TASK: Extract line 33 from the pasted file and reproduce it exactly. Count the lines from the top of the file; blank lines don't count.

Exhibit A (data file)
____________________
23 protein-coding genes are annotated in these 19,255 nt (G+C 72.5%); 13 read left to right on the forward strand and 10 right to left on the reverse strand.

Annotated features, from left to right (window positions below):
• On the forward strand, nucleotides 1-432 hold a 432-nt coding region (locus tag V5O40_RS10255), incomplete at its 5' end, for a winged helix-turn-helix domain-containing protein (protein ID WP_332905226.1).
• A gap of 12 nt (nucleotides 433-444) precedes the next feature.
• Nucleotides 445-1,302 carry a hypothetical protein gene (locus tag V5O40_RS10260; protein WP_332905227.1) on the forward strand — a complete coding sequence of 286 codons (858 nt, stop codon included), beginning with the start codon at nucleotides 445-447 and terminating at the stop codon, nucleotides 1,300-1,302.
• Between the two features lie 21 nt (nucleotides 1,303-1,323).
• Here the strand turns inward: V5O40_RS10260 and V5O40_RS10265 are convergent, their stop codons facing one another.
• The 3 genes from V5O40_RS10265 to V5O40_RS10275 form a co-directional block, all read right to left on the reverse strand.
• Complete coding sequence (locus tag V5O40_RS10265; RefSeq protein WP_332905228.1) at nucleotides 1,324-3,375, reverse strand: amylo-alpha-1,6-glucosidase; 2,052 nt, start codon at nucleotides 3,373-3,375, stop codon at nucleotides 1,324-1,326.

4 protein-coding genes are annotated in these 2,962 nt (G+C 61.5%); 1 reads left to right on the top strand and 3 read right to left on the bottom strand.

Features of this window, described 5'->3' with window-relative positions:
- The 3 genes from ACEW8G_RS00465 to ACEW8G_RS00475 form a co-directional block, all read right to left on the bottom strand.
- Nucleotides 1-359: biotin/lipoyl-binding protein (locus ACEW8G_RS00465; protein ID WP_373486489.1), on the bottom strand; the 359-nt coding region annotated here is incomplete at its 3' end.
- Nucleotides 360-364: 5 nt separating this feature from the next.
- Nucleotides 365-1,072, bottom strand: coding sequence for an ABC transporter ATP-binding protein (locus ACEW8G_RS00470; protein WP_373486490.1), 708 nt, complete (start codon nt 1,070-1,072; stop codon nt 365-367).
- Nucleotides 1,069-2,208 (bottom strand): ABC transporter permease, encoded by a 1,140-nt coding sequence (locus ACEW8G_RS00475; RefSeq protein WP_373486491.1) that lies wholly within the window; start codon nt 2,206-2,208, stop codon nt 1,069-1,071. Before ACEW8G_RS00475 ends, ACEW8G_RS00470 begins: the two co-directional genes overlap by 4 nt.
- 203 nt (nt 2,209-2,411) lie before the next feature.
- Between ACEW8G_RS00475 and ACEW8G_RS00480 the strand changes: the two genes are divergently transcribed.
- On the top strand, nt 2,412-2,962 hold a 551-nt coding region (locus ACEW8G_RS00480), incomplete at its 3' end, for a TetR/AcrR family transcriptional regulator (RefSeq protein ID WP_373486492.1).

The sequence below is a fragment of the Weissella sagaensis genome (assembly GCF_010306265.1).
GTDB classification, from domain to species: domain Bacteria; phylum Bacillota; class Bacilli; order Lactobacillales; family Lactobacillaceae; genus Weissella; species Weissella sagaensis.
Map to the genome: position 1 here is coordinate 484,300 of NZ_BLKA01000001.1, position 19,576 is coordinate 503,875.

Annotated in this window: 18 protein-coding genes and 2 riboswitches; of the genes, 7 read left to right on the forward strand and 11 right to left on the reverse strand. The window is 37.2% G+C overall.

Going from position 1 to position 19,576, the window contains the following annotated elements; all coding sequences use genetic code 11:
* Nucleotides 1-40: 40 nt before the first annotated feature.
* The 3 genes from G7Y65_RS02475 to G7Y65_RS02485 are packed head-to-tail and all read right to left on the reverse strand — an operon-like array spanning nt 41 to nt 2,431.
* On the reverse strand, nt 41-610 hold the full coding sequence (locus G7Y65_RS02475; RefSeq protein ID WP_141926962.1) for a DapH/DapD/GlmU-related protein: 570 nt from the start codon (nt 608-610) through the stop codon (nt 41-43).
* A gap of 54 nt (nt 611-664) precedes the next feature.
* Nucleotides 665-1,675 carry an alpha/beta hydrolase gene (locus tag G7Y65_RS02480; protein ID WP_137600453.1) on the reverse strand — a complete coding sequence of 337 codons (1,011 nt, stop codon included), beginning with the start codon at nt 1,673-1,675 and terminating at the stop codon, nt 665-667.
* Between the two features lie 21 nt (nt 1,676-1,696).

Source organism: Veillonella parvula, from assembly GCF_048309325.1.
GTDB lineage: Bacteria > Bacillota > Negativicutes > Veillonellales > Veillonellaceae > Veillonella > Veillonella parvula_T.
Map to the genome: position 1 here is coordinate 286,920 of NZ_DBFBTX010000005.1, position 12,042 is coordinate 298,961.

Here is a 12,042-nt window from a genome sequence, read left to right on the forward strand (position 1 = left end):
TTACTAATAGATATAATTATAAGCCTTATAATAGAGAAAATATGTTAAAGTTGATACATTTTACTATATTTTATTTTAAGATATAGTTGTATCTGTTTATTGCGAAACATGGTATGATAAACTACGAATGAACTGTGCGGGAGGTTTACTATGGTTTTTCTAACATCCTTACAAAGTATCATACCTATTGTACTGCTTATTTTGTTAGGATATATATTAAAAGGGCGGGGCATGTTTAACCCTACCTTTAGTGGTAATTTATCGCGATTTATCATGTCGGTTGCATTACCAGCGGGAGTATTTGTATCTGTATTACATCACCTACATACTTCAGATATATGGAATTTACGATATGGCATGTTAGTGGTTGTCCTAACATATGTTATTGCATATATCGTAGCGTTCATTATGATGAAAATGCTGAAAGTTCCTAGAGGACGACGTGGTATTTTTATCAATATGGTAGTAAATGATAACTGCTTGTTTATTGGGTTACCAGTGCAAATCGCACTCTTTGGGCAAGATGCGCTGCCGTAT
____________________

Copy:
Map to the genome: position 1 here is coordinate 286,920 of NZ_DBFBTX010000005.1, position 12,042 is coordinate 298,961.